Friday 5 November 2010

Feeling a bit like Clover

Toll Roads have never been a popular idea - particularly in this part of Wales, where Rebecca and her Daughters knew exactly how to deal with them.  And I guess that they'll never be popular with anyone who has to pay the tolls.

The main reason used by Governments in favour of tolls has been that it's a way by which users of the transport infrastructure pay towards the costs of providing it.  In short, a way of transferring infrastructure costs from general taxation to a usage charge.  I'm not a fan of that approach in general, and indeed, it seems to run directly contrary to the main thrust of the new Economic Renewal Plan which is about investing in infrastructure to enable growth.  Businesses have long argued - and I've agreed with them - that the tolls on the Severn crossings are a direct disincentive to basing their activity on this side of the estuary.

I'm more open-minded about the environmental argument (even though that is unlikely to make the concept any more popular).  Switching travel from cars to buses or rail by reducing the cost of one and increasing the cost of the other certainly has its attractions.

What I've never been convinced about is the idea of selective tolling on bridges and tunnels.  They may well be the most expensive parts of the road network, but they are still part of a whole, and treating them differently seems an odd thing to do.  It's also often taxing a 'captive customer'; the alternative to paying to cross the Cleddau or the Severn involves a lengthy detour and a lot of extra time.

Certainly, during the last General Election I argued for the abolition of tolls on the Cleddau bridge, which have become a nice little earner for Pembrokeshire County Council, used to subsidise other expenditure.  I have to admit that I was a little surprised to see in this morning's paper that Plaid Cymru are in favour of tolls, albeit set at a lower level, over the Severn estuary, as long as the money is kept in Wales and spent on other infrastructure.  It sounds awfully like the argument used by the county council for retaining tolls on the Cleddau Bridge.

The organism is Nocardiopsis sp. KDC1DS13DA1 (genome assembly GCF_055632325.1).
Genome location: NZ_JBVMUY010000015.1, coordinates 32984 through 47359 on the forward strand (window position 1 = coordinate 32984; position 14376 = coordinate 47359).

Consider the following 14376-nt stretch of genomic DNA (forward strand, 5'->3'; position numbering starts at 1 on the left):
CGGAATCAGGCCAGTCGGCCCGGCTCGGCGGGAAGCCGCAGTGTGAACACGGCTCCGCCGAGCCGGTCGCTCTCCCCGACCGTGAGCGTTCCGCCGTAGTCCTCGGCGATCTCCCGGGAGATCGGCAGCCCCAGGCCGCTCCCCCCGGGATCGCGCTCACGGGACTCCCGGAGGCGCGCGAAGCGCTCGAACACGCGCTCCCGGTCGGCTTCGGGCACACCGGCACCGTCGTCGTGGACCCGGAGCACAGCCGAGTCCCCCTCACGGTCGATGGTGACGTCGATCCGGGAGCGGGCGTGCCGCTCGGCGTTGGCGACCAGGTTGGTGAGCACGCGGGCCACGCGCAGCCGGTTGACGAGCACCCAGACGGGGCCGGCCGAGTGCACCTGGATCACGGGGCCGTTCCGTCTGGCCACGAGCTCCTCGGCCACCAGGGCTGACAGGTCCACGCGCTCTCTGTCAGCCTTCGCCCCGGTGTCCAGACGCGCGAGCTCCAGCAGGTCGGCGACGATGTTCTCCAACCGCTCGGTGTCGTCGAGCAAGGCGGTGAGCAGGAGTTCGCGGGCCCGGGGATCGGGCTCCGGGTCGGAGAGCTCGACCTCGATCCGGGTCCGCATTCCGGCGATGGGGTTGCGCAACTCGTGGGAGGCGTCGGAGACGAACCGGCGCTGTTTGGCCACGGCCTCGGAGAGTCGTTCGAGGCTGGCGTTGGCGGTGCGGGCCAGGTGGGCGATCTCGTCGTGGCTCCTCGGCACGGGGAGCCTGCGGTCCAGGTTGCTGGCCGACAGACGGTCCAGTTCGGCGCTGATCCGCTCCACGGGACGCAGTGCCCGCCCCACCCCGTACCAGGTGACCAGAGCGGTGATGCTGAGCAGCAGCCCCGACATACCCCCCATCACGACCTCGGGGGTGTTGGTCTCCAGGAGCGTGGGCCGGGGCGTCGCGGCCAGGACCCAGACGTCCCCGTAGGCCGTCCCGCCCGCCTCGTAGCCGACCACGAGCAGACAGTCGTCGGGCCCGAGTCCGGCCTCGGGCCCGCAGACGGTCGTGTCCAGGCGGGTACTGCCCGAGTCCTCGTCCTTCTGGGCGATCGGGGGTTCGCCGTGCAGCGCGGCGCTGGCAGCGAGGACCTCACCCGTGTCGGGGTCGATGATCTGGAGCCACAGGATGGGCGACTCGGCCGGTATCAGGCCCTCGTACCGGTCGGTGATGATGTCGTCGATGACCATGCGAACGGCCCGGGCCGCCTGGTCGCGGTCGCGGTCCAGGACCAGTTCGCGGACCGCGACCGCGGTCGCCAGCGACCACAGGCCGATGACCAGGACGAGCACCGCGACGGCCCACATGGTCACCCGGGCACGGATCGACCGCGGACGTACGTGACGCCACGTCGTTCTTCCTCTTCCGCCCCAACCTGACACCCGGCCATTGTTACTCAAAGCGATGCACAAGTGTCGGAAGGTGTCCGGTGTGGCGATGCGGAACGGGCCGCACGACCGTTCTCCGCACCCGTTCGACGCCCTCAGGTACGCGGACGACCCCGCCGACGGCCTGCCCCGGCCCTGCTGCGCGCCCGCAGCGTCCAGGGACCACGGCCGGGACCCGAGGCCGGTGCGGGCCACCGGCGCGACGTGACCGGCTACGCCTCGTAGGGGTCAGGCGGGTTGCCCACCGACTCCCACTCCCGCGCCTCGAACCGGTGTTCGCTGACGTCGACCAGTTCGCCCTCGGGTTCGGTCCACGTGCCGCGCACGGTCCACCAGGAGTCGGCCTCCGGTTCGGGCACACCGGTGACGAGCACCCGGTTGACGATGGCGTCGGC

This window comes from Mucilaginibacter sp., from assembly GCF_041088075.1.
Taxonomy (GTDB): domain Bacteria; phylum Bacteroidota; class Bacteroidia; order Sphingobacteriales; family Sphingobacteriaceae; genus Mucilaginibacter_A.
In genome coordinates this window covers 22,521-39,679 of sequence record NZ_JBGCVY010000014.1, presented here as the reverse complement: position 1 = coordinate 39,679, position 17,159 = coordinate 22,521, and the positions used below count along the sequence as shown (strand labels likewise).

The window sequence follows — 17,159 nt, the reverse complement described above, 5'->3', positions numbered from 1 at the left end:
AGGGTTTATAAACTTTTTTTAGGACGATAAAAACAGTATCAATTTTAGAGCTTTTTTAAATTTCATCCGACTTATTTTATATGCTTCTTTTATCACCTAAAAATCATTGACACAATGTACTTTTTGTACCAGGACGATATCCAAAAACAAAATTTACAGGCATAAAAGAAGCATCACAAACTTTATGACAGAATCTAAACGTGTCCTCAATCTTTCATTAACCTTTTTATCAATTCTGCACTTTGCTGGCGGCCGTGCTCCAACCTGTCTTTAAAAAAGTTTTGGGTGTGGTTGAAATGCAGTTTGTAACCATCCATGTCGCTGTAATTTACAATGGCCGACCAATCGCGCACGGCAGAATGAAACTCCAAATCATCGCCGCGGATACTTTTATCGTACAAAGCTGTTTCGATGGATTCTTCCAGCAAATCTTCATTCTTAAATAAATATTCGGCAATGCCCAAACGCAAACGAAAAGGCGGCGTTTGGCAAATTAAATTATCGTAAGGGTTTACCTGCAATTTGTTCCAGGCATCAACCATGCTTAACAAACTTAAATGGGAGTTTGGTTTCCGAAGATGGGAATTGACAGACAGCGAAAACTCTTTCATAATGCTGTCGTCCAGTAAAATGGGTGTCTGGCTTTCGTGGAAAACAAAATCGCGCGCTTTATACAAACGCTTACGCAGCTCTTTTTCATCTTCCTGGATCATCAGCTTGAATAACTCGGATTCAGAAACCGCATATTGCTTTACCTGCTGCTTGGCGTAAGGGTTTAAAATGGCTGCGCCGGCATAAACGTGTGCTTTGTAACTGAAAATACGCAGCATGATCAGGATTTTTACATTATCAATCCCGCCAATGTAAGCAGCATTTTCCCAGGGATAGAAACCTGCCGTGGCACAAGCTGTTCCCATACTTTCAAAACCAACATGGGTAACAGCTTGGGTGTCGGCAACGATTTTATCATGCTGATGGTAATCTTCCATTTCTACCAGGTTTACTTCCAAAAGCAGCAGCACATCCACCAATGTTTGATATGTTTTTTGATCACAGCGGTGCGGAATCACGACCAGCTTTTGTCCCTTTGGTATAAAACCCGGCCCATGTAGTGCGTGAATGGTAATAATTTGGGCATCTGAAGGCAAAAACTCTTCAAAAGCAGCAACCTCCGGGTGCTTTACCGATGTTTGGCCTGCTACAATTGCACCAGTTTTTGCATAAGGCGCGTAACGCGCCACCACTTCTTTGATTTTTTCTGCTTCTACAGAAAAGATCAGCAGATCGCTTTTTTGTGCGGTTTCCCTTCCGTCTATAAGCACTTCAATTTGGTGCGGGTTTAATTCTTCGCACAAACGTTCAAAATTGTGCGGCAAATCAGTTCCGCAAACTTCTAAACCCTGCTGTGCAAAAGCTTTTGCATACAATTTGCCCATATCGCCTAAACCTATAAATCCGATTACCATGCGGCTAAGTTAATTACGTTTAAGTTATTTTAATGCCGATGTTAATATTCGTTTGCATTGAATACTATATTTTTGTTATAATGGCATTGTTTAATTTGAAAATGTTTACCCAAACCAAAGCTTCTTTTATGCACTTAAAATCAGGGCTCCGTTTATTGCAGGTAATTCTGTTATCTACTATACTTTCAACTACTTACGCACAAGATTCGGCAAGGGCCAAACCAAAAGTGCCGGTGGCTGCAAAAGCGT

I could have sworn that the sign on the wall used to read "no tolls good, bridge tolls bad", but it definitely says "no tolls good, Welsh tolls better" now.  My memory must be failing me - it must be my age.


Peter Freeman said...

I thouroughly agree with you John. Any venture would be calculating the lebgth of time it would take to recover the start up costs and the presence of tolls could well be a factor that would unnecessarily delay that recovery. It would be better to locate in a region that does not require an extra freight expenditure.
When considering the big picture, viewing the economy as a whole, I have always considered Tolls to be an overall income loser rather than any gain.

Anonymous said...

I know it's not why the tolls were started but I think, now, they could be an excellent way to raise money for more sustainable transport. And that should be stipulated, rather then the money going into the general pot. Road tolls are normal across Europe. I've got every respect for the Rebecca rioters but the stakes were slightly higher for them and they didn't have climate change.

John Dixon said...


As I noted in the original post, I accept that there is an environmentalist argument for tolls, but not that that argument is limited to bridges and tunnels. And I accept that as times change there's an argument for reconsidering this sort of policy. There is, though, a democratic route for changing Plaid's policies - it involves a bit of democracy, not just an announcement by elected members.

Anonymous said...

Neither Ieuan Wyn Jones nor Jonathan Edwards referred to the environmental arguments in what they said according to the Western Mail. Both saw it as a means of raising money to spend on other transport infrastructure. That probably means more roads...

This has nothing to do with being green - it's all about a new stealth tax.

Unknown said...

I believe Anon 08:43's point is unfair, seeing as Ieuan Wyn Jones is the first Welsh Transport Minister to ever spend more on public transport than on roads. Not perfect of course, and i'm sure environmentalists will continue to question the air link, but he has easily been the best Transport Minister in terms of sustainability, thus far.

Anonymous said...

Which bit is unfair? The bottom line is that Plaid is now in favour of charging a higher toll for the bridges than is necessary to maintain them, and using the surplus for investment in 'other' infrastructure. It's a tax by another name, and the reasons advanced are nothing to do with the environment.

Unknown said...

The bit that is unfair is where you assume that "that probably means more roads..." when Ieuan Wyn Jones has spent more on public transport than on roads. So it is not a fair assumption for you to make.

Anonymous said...


If the UK Government agrees to give the bridges to Wales, it won't be until 2017 at the earliest. You seem to be assuming that Plaid will still be in government at that point, and Jones will still be Transport Minister. "Probably" is not so unreasonable in the circumstances.

Interesting, though, that you have no response to the more important criticism which is that Plaid Cymru now want to use the two bridges as a means of raising taxes to pay for other things.